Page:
High school seniors in Tennessee are below average in reading and math, according to the state’s first showing on a 12th-grade version of the test known as the “nation’s report card.”
Just 17 percent of Tennessee 12th graders tested as proficient or advanced in math and 31 were proficient or advanced in reading on the exam, known as the National Assessment of Educational Progress. Across the country, 24 percent of 12th graders were proficient or advanced in math and 36 percent tested as proficient or advanced in reading.
“This should be a reminder to everyone working with high schoolers that we just graduated a class of a large number of kids, many of whom were not ready for postsecondary education,” said state education commissioner Kevin Huffman. He said the results underscored the need to prepare students to take advantage of the Tennessee Promise, the state’s new plan to cover the costs of two years of college for all students.
The assessment, administered in 2013, is part of the same testing program that earlier this year showed that Tennessee fourth and eighth graders had made the largest gains in the country. State officials cited those scores as proving that recent policy changes, including the introduction of new academic standards and a tougher teacher evaluation system, were paying off.
The high school results don’t show change over time, because 2013 was the first time that Tennessee agreed to have its 12th grade scores released publicly. (A sample of high school seniors in all 50 states took the exams, but only 13 states agreed to reveal their scores.)
Still, the scores offer a snapshot of where Tennessee students stand in comparison to their peers in other states — and how much ground the state must cover if it is to reach state and local education officials’ goal of ensuring that all high school graduates are prepared for college or the work world.
While fourth and eighth graders in the state scored at or close to the national average in reading and math, 12th graders are performing well below, according to NAEP. And while the state’s graduation rate has shot up 17 points in the last decade, 13 percent of students still do not graduate, meaning that the 12th-grade results are based on a student population that has likely already lost many of its lowest performers.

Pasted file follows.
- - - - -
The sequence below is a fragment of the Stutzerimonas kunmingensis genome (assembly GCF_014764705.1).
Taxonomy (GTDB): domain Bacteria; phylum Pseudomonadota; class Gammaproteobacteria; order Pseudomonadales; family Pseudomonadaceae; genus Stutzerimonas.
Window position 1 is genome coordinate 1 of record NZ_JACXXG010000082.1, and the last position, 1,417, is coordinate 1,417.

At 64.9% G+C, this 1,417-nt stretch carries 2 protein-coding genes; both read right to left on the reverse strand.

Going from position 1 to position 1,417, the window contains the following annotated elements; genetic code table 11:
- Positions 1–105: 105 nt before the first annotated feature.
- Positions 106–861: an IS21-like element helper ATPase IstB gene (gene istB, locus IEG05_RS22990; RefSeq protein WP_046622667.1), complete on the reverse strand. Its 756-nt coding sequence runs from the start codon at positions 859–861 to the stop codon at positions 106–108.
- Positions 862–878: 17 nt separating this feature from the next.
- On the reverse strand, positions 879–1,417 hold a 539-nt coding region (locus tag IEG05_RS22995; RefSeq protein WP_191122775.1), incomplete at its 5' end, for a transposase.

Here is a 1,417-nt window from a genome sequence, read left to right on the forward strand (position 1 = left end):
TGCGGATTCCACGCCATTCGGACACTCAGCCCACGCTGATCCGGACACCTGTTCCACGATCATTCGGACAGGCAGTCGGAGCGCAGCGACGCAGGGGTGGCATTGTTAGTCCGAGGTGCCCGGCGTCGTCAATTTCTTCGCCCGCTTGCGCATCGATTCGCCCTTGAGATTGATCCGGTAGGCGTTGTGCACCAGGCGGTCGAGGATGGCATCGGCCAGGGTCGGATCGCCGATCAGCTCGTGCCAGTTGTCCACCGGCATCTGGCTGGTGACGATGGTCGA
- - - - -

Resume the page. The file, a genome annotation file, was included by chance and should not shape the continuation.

Huffman said the scores suggest that reforms are taking time to trickle up to the high school level.”The kids who left high school last year spent many years in the public school system before any of the major changes that have helped improve things went into effect,” he said. “We’re hopeful that we’ll see scores rise in next couple years.”
But he said the state must still boost the quality of its high schools and get more students enrolled in Advanced Placement college-preparatory courses. “It also may mean our high schools have not improved as much as they need to,” he said about the new scores.
Nationally, student scores in both math and reading at the 12th grade level remained flat between 2009 and 2014. In a statement, U.S. Secretary of Education Arne Duncan expressed concern about “educational stagnation” about racial achievement gaps, which also have not changed over time.
The size of Tennessee’s achievement gaps mirrored the national average. The scores also showed that Tennessee’s Hispanic students were lower-performing in math than their counterparts in any other state.
“We project that our nation’s public schools will become majority-minority this fall — making it even more urgent to put renewed attention into the academic rigor and equity of course offerings and into efforts to redesign high schools,” Duncan said.
Those redesign efforts include a federal competition to spur high schools to make their work more engaging, something that the NAEP findings suggested could be related to student achievement.
Students who took the NAEP exam also answered questions about their academic work and their opinions about school. High-scoring students were more likely to have taken calculus, to say they find their work engaging, and to talk about what they are reading almost every day. While low-scoring students said they found their academic assignments challenging, they were much less likely to say they found the work engaging or enjoyable.
Critics say NAEP’s 12th-grade results should not be trusted because high school seniors are savvy enough to know when a test does not matter and adjust their effort accordingly. But the organization that administers the exam says it is confident in the 12th-grade scores.